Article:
Testing Thyborøn’s controllable Type 22 doorsLifting the old doors off and the new Type 22 controllable doors into place on board Themis

Pelagic trawler Themis S-144 has been the test bench for testing controllable pelagic trawl doors, and an initial round of tests earlier this year is now being followed up before the doors become available commercially.

The choice went to the company’s high-efficiency Type 22 Bluestream trawl doors that have already proved their value both for pelagic fisheries and for spreading demersal gear with the doors flown off the seabed. The Type 22 doors also come in Flipper versions, fitted with up to four flaps that can be opened to reduce the surface area of the doors by up to 11%, providing adjustment options for switching from one gear type to another.

This makes the Bluestream doors among the most versatile trawl doors on the market, according to Henrik Andreassen

“It’s about achieving more spread for less resistance,” he said, adding that the addition of a hydraulic system to the leading side of each door is set to increase this versatility further as this makes it possible to adjust the warp attachment point while towing to alter the roll of the doors – without having to haul the gear and make the adjustment manually.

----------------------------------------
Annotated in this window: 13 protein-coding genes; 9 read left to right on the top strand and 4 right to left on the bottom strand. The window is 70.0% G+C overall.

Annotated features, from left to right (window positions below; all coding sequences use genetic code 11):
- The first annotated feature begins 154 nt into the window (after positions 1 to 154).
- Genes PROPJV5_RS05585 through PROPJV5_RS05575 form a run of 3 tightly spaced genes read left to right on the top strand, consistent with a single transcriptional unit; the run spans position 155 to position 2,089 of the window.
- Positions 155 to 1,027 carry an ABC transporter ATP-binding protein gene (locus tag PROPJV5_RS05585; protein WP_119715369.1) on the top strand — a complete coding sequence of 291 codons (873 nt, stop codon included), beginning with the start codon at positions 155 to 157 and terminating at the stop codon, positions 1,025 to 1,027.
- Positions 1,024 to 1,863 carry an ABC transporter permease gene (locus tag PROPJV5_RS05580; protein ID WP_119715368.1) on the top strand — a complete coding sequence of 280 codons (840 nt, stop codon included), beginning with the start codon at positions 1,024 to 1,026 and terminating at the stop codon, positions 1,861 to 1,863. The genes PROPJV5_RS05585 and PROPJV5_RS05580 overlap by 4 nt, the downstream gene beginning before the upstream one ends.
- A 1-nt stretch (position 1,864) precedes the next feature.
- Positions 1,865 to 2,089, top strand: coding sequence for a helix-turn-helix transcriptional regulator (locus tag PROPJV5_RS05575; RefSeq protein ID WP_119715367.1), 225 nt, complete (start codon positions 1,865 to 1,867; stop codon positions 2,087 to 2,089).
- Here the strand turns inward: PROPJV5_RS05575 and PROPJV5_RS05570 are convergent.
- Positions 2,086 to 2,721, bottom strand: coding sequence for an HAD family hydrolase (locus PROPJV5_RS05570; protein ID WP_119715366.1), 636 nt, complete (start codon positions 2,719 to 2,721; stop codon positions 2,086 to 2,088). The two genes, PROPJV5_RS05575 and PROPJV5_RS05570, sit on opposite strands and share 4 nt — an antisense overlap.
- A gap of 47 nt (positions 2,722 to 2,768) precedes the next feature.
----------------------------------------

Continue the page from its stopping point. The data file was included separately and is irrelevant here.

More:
“This means that the shape, symmetry, positioning and depth of the trawl can be adjusted remotely,” Henrik Andreassen said, after the initial trials on board Themis took place earlier this year.

“We were able to adjust the doors wirelessly from Themis’s wheelhouse, and saw that we could easily lift the doors from being hard on the bottom in 60 fathoms to just beneath the surface in a manoeuvre that took only a few minutes. This is a gamechanger, not just for pelagic vessels, but for groundfish trawlers as well.”

Regular customers have been aware for a while that this is in development, and Thyborøn Trawldoor has already delivered a number of pairs of its Type 22 Bluestream doors prepared for the control system to be added, and as soon as the last stage of testing the doors and the control system has been successfully completed on board Themis, these doors will become commercially available.

“There’s already a waiting list,” Henrik Andreassen said, commenting that it has been a long process to get this right, starting with extensive flume tank tests before the first full-scale trials took place, and since then they have been refining the system, which is powered by a long-life rechargeable lithium battery.

“The advantages of having control of the doors are clear. This enables precise positioning, maintaining a distance to the surface or the seabed. The gear’s depth can be adjusted more quickly and it can be positioned more accurately for the target species, plus the symmetry of the gear can be maintained in a cross-tide and it’s possible to come about while maintaining the full door spread.”

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